VOICES FROM THE FIRE: Robert Ragan

Star-Crossed

I never thought I’d be in my 30’s, throwing rocks at a woman’s second-story bedroom window. First night out the pen in two years, and they were going to lock me back up for vandalism.

It sucks when your girlfriend gets kicked out of her apartment and has to move back in with her parents. It was especially terrible with me being half drunk and throwing rocks at her brother’s window instead of hers.

The streetlight lit up her parent’s house. I heard the next window to the right rise up, and there she was, my Bethany, with her long dark locks in spiral curls looking down on me like I was crazy.

“Wrong window idiot,” she said. “My parents are going to call the law.”

I was lucky her brother was a lazy stoner and passed out cold to the world.

Taking a deep breath, Beth’s blue eyes studied the house across the street.

“Come on, Brian,” Beth said. “You’ve got to get out of here. I could give you another chance, but we both know you’re going to fuck up again and end up right back in prison.”

Headlights shown down her street, so I ran and ducked down by the shrubbery. Once the car passed by, I said, “I’m trying to do better this time and stay out.”

“Yeah Yeah,” said Beth shaking her head. “If you wake my mom and dad up, your ass is gonna be in big trouble.”

“Look at us,” I said. “I feel like we’re back in high school or something. You’re a grown woman. How are you gonna let your parents forbid you to see me?”

At the moment, we were both so Star-Crossed, Beth should have snuck out so we could commit double suicide.

Not her though, there was something she wasn’t telling me. But she didn’t have to. I had enough ears around our small North Carolina town, and the word going around was that she was seeing someone else.

This guy could knock on her parent’s door, even in the late A.M hours. He was an alright guy, a sheep who they thought could make their daughter happy.

Believe me, this isn’t the first time she’s tried to break away and move on.

I’ve fist-fought with Marines over her. I’ve had old friends jumped by my newer buddies.

Let’s just say Bethany, and I go way back. Yet, she’s always saying she’s never coming back to me again. This time I played dumb. It doesn’t matter who she’s with anyway; she’ll always end up back in my bed. Speaking of that, I asked her, “Why don’t you just pack your stuff and come live with me at my mom’s trailer until I can find a job and get us our own place again?”

Tossing her head back, she laughed. “When have you ever kept a job for more than a couple of months, Brian?”

“Never!” she said, “And you’re not about to start now.”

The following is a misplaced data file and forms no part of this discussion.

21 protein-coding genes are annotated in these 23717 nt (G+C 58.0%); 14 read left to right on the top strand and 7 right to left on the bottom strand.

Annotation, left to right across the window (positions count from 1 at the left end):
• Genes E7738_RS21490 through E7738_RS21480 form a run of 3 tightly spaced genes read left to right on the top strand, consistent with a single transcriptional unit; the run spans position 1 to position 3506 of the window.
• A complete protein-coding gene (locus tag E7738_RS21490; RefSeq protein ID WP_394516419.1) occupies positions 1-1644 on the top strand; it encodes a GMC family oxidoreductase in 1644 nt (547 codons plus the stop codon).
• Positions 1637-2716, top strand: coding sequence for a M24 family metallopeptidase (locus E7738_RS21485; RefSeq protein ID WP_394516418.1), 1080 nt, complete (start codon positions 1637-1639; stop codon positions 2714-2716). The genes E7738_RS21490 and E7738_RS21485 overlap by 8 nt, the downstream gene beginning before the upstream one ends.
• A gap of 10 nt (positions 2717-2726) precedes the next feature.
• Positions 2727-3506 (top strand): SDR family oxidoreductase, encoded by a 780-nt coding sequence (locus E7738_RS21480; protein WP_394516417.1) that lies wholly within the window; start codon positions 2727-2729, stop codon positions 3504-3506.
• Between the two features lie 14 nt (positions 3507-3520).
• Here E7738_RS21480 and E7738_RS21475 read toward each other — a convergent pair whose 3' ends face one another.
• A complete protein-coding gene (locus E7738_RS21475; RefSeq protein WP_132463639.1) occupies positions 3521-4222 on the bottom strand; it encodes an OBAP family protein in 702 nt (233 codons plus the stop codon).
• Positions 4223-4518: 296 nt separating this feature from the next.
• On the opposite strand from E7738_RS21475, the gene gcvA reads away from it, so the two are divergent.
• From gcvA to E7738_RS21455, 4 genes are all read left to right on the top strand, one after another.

She told me I liked that easy money, the type of money that would get someone in big trouble. “Like some real smartass,” I said, “Obviously.” and laughed. “So what a few houses got burglarized here and there. I’ve never hurt anyone.”

And I was tired of Beth’s family running my name in the dirt. As a matter of fact, she ran it there too. It made me think I should really show them all that mean person.

Knowing she’s with someone else, I should get a couple of guns and shoot up the whole fucking house with her entire family inside.

Maybe wait until her boyfriend comes to pick her up, wait until they get inside the car, sneak out of the woods and walk up on them, then light it up with bullets. Leave it looking similar to Bonnie and Clyde’s death car.

Damn, it ain’t that serious. Sometimes I swear I’m possessed. Plotting the murders of my ex and her new flame, if not she and her whole family.

You don’t have to be possessed to kill someone, but in my case, I’d have to be. Plus, it’s kinda clear with all the voices I hear in empty rooms.

I was tired of standing outside her house, my neck was starting to hurt from looking up at her in the window. Framed perfectly, she was a picture of beauty and insecurities.

“Come on, get your stuff; let’s get out of here.”

Bethany had said it many times, but this time it sounded like she meant it when she said, “I’m not leaving with you, Brian, now go on and get out of here, please.”

“Why not?” I asked. “What’s different this time?”

The porch light came on across the street, and dogs started barking somewhere in the neighborhood.

“Jesus Christ, Brian! You’ve woken the neighbors.”

Next, the porch light came on outside her parent’s place. Beth’s father swung the front door open so hard it slammed up against the house. He stepped out with a shotgun with both barrels up. He said, “Get on you sorry son of a bitch, my whole family is tired of you. None of us want you ever to come around here again!”

Backing away, I looked up at Bethany. I said, “She’ll want me back. She’ll get tired of her safe little boyfriend and beg me to be with her again.”

I turned my back on them and ran. Before I could get too far, I heard Beth’s father yelling at her. “You better not have anything to do with him anymore!”

Hey, I thought she’d come around, but people change. They grow up and get tired of the same old lies and bullshit. Beth broke away again and after a few months of not hearing from her. I knew she was gone forever.

It sad that I feel this way about myself. But honestly, leaving me alone for good was the smartest thing she ever did.

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